I would organise huge monthly parties for refugees and asylum seekers. I would convince glamorous and high profile venues to donate their space and enrol the support of DJs, caterers, theatre and dance companies to have a night of fabulousness and glamour. I believe that refugees and asylum seekers are unfairly discriminated against and given bad press without much justification. Everyone loves a boogie!
Cem, Digital Intern
My Idea is inspired by a vInspired Facebook post I recently saw. People always say that when they’re out and about they can never find a bin, which causes litter. So to highlight the problem I would get people to get creative with drawing attention to local bins. I’d create a Pinterest account and create a group called Binterest and encourage people to post a pic of their work and also geotag it!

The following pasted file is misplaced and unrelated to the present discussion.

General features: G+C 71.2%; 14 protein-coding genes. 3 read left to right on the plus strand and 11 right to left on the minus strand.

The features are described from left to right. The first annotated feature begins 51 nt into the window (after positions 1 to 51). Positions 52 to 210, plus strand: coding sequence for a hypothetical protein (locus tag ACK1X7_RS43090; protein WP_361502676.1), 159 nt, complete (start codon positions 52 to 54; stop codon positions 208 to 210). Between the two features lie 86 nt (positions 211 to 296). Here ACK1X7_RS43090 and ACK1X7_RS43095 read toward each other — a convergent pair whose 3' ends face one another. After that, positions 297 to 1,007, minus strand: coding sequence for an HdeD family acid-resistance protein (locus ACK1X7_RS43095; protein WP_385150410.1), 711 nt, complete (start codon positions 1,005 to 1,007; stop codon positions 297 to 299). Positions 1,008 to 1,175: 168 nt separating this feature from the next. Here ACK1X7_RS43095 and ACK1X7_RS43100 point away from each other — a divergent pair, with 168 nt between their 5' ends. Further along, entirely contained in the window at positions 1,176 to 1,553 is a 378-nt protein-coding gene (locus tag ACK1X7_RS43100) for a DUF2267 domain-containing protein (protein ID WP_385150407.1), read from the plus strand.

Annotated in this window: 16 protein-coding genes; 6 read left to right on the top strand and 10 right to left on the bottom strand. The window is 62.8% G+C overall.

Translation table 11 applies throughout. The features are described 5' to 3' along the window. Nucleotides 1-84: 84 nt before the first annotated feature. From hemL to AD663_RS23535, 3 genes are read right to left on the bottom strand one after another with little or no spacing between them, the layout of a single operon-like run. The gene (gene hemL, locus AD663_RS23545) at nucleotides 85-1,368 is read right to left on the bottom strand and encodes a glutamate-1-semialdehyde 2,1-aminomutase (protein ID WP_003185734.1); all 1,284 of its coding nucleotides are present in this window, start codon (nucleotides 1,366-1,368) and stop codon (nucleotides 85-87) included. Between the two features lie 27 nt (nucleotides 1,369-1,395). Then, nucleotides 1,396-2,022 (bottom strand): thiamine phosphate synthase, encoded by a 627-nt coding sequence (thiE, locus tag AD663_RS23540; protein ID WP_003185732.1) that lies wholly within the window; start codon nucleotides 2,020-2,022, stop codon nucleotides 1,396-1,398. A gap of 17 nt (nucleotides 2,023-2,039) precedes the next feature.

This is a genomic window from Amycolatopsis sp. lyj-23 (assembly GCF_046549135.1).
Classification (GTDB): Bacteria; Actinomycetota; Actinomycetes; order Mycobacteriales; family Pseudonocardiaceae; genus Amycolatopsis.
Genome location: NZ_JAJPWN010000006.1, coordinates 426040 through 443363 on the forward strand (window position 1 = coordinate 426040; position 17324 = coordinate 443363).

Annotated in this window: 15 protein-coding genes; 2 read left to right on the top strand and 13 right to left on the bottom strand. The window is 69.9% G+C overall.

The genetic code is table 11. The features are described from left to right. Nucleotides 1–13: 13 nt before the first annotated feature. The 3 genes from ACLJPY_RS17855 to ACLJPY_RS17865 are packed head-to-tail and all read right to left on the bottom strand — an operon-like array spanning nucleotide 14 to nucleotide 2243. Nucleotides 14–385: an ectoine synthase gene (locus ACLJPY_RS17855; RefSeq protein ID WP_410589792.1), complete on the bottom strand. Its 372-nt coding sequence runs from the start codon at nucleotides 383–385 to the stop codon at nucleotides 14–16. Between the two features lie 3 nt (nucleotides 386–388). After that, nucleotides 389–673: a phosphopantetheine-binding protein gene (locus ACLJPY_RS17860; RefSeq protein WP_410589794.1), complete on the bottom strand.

Danielle, Special Projects Manager
My project to change the world would involve creating more community gardens in which people could grow their own fresh food. I like this idea because it brings people together, gives people access to healthy food for next to nothing, reduces transport emissions, and in the long run could help the global food crisis by encouraging people to eat local.
Got any more of your own ideas to add? Leave a comment below!
By vFay 13th January 12
Last month, Young Apprentice captivated audiences, with viewing figures for the final episode reaching a high of 4.7 million viewers.
There is something enjoyable and inspiring about seeing young people doing something positive and productive. In many ways the volunteering sector now strives to offer similar advantages in the lives of young people.